Q: Can I submit my manuscript to you for advice or a blurb?

A: I am currently not able to provide blurbs or review manuscripts.

Q: Which book is your favorite?

A: I don’t have one favorite, but there are different aspects of each one I favor.

Q: If you won’t name your favorite, then how about something special about each one, or a problem you faced in writing it?

A: Although it might seem from the outside that the books are very much the same, each one had its own challenges. The Autobiography of Henry VIII: Too many characters! Six wives and three important statesmen made nine major roles, and none could be omitted. Even with the book 930 pages long, that’s only about 150 pages per wife, or 100 pages if you include More, Cromwell, and Wolsey. And I didn’t want to scrimp on them.

Mary Queen of Scotland and the Isles: The twenty years in prison were an obstacle in making the book interesting. Yet I didn’t want to say, “Twenty years later…” because she changed during those years, growing as a person.

The Memoirs of Cleopatra: Cleopatra was so self-assured it was hard to make her sympathetic. She didn’t make mistakes and she didn’t have self-doubts, all necessary to make us identify with a character.

Mary, Called Magdalene: She had to share the stage with Jesus, and nobody can steal a scene from Jesus. It was much easier to write about her after Jesus was no longer with her.

Helen of Troy: Two problems from the same source: mythology. The question of fate and Helen not being free to choose her destiny, and therefore not being apologetic about it, was hard to present to the modern audience. Also, “don’t hate me because I’m beautiful”—that’s hard to bring off.

Elizabeth I: Somewhat the same problem as Cleopatra. She was supremely in control of her world, which made her so competent and accomplished she was the opposite of vulnerable. Unlike Cleopatra, she wasn’t beaten by her foreign opponent but triumphed. Only time and mortality overcame her, but even time has turned her into an icon.

Nero: The problem was overcoming the caricature of the fiddling madman who sang while Rome burned. He wasn’t mad and he didn’t sing of the Fall of Troy while watching Rome burn. He wasn’t cruel (at least by Roman emperor standards) and he had visionary projects that were embraced by later emperors. He was just ahead of his times and suffered the usual consequences.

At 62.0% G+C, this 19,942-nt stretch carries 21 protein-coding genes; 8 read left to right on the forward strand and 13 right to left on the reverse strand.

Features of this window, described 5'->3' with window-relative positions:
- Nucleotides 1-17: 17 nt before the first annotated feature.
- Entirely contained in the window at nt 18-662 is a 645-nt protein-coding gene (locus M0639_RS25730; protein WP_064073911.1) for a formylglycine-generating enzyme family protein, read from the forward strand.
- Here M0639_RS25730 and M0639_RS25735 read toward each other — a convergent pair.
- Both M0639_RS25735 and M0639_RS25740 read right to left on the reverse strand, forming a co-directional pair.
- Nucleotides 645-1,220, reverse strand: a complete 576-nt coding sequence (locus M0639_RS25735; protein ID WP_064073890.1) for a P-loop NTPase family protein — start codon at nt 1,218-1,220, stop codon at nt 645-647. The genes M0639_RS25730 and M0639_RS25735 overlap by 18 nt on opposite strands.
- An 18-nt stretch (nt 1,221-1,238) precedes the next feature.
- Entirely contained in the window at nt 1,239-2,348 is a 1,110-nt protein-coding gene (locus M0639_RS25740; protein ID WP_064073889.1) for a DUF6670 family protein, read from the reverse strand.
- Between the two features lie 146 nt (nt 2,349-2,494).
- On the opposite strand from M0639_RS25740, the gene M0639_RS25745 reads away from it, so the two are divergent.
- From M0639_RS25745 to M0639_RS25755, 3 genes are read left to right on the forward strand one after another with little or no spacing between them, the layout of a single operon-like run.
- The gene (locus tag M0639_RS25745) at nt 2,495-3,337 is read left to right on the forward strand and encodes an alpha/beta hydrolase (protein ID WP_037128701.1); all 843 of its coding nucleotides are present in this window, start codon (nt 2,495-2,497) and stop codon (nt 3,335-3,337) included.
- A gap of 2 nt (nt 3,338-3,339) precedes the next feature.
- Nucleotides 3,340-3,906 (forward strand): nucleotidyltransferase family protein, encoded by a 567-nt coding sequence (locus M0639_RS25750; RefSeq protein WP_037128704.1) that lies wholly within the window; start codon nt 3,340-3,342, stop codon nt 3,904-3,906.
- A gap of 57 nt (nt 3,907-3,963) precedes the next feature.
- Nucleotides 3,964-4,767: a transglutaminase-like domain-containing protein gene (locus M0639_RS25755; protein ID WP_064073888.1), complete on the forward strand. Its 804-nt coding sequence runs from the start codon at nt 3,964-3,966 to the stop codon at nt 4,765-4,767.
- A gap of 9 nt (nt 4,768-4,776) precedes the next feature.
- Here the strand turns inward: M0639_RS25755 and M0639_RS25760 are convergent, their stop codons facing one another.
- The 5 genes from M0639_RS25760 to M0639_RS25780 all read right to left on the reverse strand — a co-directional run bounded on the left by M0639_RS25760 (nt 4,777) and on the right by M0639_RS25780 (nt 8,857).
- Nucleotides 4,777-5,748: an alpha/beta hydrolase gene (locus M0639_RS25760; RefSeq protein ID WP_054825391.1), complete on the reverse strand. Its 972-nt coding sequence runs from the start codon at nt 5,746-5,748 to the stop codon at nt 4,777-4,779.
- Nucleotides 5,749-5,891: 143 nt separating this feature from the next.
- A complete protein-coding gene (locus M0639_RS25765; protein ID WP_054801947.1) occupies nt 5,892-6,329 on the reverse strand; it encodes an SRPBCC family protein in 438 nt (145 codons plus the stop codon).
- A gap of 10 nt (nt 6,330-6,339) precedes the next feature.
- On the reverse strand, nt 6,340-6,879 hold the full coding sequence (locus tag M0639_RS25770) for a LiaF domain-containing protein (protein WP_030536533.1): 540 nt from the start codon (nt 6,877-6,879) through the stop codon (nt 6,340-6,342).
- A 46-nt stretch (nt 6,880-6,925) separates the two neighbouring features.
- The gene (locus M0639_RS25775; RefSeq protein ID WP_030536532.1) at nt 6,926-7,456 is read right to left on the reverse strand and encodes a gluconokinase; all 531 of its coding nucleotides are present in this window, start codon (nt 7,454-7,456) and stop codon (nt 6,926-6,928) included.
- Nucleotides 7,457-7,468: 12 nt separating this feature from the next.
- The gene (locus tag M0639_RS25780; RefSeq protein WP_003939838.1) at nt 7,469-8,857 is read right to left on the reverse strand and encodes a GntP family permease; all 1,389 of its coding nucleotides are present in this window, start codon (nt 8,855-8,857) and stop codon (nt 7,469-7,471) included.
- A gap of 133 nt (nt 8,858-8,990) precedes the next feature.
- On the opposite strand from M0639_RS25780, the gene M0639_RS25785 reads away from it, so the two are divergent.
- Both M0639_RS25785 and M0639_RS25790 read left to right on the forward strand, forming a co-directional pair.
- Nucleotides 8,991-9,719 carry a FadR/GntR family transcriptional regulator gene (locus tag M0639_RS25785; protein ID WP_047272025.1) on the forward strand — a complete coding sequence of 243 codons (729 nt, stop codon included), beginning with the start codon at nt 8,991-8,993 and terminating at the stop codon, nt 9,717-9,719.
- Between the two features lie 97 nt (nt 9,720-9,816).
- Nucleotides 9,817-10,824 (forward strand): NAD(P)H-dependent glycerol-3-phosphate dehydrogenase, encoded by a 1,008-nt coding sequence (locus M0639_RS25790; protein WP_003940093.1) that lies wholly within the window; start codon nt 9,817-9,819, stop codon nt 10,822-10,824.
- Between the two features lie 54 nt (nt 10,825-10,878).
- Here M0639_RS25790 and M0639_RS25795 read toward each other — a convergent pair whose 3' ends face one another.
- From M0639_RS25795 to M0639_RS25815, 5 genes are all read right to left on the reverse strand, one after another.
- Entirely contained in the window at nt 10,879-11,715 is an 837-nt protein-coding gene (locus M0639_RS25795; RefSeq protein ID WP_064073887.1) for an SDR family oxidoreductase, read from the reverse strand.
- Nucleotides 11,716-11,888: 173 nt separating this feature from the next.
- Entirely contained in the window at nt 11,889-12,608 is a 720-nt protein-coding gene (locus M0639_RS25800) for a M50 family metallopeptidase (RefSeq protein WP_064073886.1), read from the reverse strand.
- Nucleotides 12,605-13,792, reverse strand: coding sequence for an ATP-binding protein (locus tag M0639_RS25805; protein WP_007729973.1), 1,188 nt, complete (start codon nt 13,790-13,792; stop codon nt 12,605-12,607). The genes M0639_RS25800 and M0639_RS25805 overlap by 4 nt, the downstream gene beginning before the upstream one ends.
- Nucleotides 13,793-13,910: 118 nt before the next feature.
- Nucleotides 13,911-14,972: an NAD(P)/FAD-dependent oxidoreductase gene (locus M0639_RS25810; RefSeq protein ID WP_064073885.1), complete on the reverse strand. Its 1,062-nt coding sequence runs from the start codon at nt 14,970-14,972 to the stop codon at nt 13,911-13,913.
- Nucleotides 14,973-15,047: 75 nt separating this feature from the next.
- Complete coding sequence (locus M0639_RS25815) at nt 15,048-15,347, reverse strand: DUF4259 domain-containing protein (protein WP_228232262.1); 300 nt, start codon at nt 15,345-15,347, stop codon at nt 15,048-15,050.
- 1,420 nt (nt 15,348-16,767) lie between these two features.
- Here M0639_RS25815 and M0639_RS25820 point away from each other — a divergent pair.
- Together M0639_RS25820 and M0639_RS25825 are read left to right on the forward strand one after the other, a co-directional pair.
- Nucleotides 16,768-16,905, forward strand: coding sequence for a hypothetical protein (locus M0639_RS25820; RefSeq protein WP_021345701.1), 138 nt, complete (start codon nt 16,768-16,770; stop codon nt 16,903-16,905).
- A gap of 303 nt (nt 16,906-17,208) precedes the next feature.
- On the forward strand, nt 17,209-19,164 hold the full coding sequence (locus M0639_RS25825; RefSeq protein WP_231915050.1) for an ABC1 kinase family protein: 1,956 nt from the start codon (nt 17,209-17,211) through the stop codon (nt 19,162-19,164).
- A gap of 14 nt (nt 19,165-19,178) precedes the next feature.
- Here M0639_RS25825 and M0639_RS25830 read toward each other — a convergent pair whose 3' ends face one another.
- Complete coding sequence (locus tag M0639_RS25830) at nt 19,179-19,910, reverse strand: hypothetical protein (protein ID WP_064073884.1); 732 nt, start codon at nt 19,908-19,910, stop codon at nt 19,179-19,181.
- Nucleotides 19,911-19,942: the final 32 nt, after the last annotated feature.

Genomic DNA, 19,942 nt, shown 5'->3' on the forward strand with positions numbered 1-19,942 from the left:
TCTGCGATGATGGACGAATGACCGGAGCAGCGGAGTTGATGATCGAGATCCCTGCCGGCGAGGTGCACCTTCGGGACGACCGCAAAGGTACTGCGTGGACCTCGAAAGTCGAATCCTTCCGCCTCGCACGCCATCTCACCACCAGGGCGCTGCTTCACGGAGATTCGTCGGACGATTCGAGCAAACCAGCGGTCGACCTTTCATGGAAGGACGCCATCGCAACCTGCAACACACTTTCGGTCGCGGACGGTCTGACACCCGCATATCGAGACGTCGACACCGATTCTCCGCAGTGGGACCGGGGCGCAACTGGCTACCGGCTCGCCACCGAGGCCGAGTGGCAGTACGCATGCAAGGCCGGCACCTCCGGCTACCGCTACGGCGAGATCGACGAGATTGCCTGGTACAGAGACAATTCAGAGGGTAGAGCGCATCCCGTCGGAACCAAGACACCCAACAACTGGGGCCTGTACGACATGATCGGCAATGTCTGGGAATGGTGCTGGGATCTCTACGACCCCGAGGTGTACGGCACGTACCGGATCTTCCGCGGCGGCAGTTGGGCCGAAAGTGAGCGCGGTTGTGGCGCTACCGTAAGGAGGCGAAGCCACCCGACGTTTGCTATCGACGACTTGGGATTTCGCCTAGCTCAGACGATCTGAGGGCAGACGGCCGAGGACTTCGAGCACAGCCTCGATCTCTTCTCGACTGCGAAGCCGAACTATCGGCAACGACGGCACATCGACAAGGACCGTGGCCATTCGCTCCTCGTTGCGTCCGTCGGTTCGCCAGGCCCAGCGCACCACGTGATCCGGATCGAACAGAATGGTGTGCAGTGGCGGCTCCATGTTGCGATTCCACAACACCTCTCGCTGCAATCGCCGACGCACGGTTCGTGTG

Q: Who are your favorite authors/influences?

A: Ray Bradbury has had enormous influence over me. My father gave me “The Martian Chronicles” to read when I was nine. I must know it by heart by now. With all due respect to Poe and Stephen King, I think Bradbury’s “The Third Expedition” is the scariest story I’ve ever read.

I also like Oscar Wilde, Edgar Allan Poe, Gore Vidal, F.Scott Fitzgerald, and Thomas Hardy. Hmmm, do you see a pattern here? Very few lighthearted writers in this grouping—only Oscar Wilde and his observations about human nature are funny but dark.

Q: Do you have any interest in writing about a modern person?

A: I assume by modern you mean since 1900? No; although there are scads of interesting subjects, the sheer amount of documentation available, far from making it easier, makes such a project daunting. In addition, there is the problem of getting permissions and meeting with resistance from friends and family. Ironically you can find out much more about people who died a long time ago—no one is guarding their secrets any longer, everything is in the public domain.

Q: Did you study history?

A: Only informally. My father was very interested in history and we lived in places rich in history while I was growing up; it was a part of our family life to explore Crusader castles or archaeological digs or visit old cemeteries, like other families went camping.

Q: How much of what you write is true and how much your own imagination? What is your rule for historical accuracy?

A: My own rule is that I never go against a known fact (even if that fact is inconvenient for plotting purposes). No dead people live an extra five years because I’d like them to meet someone so it would be a better story, for example. Playwrights and screenwriters have had Queen Elizabeth I and Mary Queen of Scots meet, but in real life the closest they ever came to one another was 44 miles, and so in my book, they do not, and cannot, meet.

However, one of the reasons we read historical novels is that, although we know what did happen, we don’t always know why. The realm of the novel allows me to supply motivation and explanation of the character’s psychology, and go where the straight biographer cannot go. In that arena I am free to use imagination and conjecture.

Q: Do you have writing rituals?

A: I can’t write if anyone else is in the house! So I could never do what Jane Austen did, write at the desk and then just shove the paper in the drawer when anyone came into the room. Writers are very peculiar creatures!

Q: What fact would a reader be most surprised to learn about you?

A: That I am a sprinter and long jumper.

Q: What do you do to relax? For fun?

A: Indulge in pop culture and binge watch my favorite TV series.